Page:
The product comes into market in the end of December and is available till February. Traders believe winter fruit crops have a lot of advantage over summer ones. It is interesting to note that Guava also has a season that last from July through September, but it is preferably grown in winter because hot weather, low rates, and heat-related damages cause problems for producers/traders, who can’t afford losses.

The GRS officials believe it is a sensitive fruit as the crop always faces viral attacks at its initial stage, mostly in December. Growers believe this disease is a result of ‘fruit fly’ attack and spray pesticides on the crop. Originally, farmers used to employ farmyard manure, but now they prefer touse chemical fertiliser, to strengthen the plants as well as product. Old school farmers still use manure to grow plants throughout the nursery stage till maturity for fruiting.

Talking about the potential of exporting guava, researchers suggest there should be developed processing zones for value-addition to attract world markets. It is because the local and export markets demand guava pulp instead of entire fruit.

The trend of manufacturing juices, nectars, and drinks is also growing fast and could be beneficial for producers and traders.

According to growers, the feasibility reports on increasing guava production and possibilities of establishing processing units have been conducted, but the stakeholders are unaware of any progress on the same.

Dr AW Gandahi at Department of Soil Science at Sindh Agriculture University Tandojam, suggests that balanced nutrient management will improve normal growth, produce good fruit, and ultimately eliminate deficiency symptoms in guava. “Otherwise, the issue of low productivity is only because of lack proper nutrition,” Gandahi said. On the basis of evaluation of the nutrient status of guava orchards belonging to four talukas of district Larkana i.e., Bakrani, Dokri, Larkana, and Ratodero, Gandahi found that out of four micronutrients (copper, zinc, manganese, and iron), only zinc was found in low range in taluka Larkana’s guava orchard soils.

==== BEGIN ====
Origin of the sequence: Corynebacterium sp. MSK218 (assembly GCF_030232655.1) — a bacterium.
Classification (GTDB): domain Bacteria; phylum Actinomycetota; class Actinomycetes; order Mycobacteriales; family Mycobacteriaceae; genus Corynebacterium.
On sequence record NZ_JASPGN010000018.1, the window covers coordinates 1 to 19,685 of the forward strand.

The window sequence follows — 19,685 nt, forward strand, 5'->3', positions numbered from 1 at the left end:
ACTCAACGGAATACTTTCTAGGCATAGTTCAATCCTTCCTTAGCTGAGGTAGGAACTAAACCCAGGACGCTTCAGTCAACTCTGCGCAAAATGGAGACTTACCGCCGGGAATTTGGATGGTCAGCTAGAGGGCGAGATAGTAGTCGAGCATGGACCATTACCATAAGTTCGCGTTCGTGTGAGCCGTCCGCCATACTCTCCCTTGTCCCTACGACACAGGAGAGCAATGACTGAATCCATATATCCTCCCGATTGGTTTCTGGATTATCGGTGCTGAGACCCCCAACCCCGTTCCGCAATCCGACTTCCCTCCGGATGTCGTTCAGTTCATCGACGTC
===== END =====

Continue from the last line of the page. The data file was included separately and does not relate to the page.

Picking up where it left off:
In his understanding, all orchards were found low in organic matter, nitrogen, and phosphorus, while amounts of potassium were adequate. “Soils of guava orchards were found deficient in various nutrients and should be fertilised in order to restore the needed nutrients,” he said.

Looking to global market, the researcher says, presently, guavas are grown for fresh consumption, but the world market for fresh fruit is quite small. Despite its immense export potential, the government has yet not taken any initiative to support the growers. To make the most of this important fruit, the authorities should offer incentives to producers and build more research centers, cold storages, processing units etc across the guava growing districts in the province.

Anyway, despite these difficulties the growers continue to produce guava, which is a source of livelihood to a large number of people in rural Sindh.